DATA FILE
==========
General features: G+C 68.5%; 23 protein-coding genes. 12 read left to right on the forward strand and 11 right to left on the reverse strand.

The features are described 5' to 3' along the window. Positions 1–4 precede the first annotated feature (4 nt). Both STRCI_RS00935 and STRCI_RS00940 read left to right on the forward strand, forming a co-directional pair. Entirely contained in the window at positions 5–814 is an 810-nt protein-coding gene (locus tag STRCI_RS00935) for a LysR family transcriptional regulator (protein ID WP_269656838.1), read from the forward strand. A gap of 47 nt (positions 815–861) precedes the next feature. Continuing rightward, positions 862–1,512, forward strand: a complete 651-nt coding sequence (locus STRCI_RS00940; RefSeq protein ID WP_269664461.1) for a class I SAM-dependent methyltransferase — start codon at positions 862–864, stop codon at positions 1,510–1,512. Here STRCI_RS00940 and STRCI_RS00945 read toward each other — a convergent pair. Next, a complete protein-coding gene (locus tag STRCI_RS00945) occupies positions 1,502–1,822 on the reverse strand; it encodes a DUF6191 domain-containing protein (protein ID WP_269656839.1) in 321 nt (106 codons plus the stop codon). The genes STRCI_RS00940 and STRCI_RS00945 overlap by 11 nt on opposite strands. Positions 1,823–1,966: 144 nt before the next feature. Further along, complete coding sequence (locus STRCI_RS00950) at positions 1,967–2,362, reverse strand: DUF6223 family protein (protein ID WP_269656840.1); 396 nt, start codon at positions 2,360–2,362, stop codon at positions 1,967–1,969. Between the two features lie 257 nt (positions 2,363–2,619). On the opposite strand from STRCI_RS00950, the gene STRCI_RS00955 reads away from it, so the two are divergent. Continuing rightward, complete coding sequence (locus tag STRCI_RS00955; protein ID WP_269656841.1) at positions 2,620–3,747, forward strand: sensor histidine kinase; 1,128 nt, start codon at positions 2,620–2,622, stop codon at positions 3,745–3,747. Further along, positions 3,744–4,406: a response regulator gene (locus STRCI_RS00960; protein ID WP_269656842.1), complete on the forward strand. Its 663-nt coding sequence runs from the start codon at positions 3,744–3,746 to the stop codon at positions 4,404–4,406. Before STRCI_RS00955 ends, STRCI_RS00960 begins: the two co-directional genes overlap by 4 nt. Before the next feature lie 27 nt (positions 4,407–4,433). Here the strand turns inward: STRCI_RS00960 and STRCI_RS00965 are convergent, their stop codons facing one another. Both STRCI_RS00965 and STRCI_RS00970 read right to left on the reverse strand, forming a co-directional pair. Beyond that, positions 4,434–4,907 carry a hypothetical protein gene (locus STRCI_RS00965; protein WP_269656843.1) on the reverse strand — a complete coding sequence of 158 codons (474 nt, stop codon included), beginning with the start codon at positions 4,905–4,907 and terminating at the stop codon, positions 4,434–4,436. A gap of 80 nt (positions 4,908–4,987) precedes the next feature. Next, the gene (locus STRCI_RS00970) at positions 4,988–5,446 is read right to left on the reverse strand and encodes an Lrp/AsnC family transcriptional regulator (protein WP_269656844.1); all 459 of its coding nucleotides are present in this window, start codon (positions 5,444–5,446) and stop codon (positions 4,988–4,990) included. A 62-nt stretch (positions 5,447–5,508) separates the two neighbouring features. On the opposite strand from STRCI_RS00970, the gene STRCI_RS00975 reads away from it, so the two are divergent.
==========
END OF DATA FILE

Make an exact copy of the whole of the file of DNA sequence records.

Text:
General features: G+C 68.5%; 23 protein-coding genes. 12 read left to right on the forward strand and 11 right to left on the reverse strand.

The features are described 5' to 3' along the window. Positions 1–4 precede the first annotated feature (4 nt). Both STRCI_RS00935 and STRCI_RS00940 read left to right on the forward strand, forming a co-directional pair. Entirely contained in the window at positions 5–814 is an 810-nt protein-coding gene (locus tag STRCI_RS00935) for a LysR family transcriptional regulator (protein ID WP_269656838.1), read from the forward strand. A gap of 47 nt (positions 815–861) precedes the next feature. Continuing rightward, positions 862–1,512, forward strand: a complete 651-nt coding sequence (locus STRCI_RS00940; RefSeq protein ID WP_269664461.1) for a class I SAM-dependent methyltransferase — start codon at positions 862–864, stop codon at positions 1,510–1,512. Here STRCI_RS00940 and STRCI_RS00945 read toward each other — a convergent pair. Next, a complete protein-coding gene (locus tag STRCI_RS00945) occupies positions 1,502–1,822 on the reverse strand; it encodes a DUF6191 domain-containing protein (protein ID WP_269656839.1) in 321 nt (106 codons plus the stop codon). The genes STRCI_RS00940 and STRCI_RS00945 overlap by 11 nt on opposite strands. Positions 1,823–1,966: 144 nt before the next feature. Further along, complete coding sequence (locus STRCI_RS00950) at positions 1,967–2,362, reverse strand: DUF6223 family protein (protein ID WP_269656840.1); 396 nt, start codon at positions 2,360–2,362, stop codon at positions 1,967–1,969. Between the two features lie 257 nt (positions 2,363–2,619). On the opposite strand from STRCI_RS00950, the gene STRCI_RS00955 reads away from it, so the two are divergent. Continuing rightward, complete coding sequence (locus tag STRCI_RS00955; protein ID WP_269656841.1) at positions 2,620–3,747, forward strand: sensor histidine kinase; 1,128 nt, start codon at positions 2,620–2,622, stop codon at positions 3,745–3,747. Further along, positions 3,744–4,406: a response regulator gene (locus STRCI_RS00960; protein ID WP_269656842.1), complete on the forward strand. Its 663-nt coding sequence runs from the start codon at positions 3,744–3,746 to the stop codon at positions 4,404–4,406. Before STRCI_RS00955 ends, STRCI_RS00960 begins: the two co-directional genes overlap by 4 nt. Before the next feature lie 27 nt (positions 4,407–4,433). Here the strand turns inward: STRCI_RS00960 and STRCI_RS00965 are convergent, their stop codons facing one another. Both STRCI_RS00965 and STRCI_RS00970 read right to left on the reverse strand, forming a co-directional pair. Beyond that, positions 4,434–4,907 carry a hypothetical protein gene (locus STRCI_RS00965; protein WP_269656843.1) on the reverse strand — a complete coding sequence of 158 codons (474 nt, stop codon included), beginning with the start codon at positions 4,905–4,907 and terminating at the stop codon, positions 4,434–4,436. A gap of 80 nt (positions 4,908–4,987) precedes the next feature. Next, the gene (locus STRCI_RS00970) at positions 4,988–5,446 is read right to left on the reverse strand and encodes an Lrp/AsnC family transcriptional regulator (protein WP_269656844.1); all 459 of its coding nucleotides are present in this window, start codon (positions 5,444–5,446) and stop codon (positions 4,988–4,990) included. A 62-nt stretch (positions 5,447–5,508) separates the two neighbouring features. On the opposite strand from STRCI_RS00970, the gene STRCI_RS00975 reads away from it, so the two are divergent.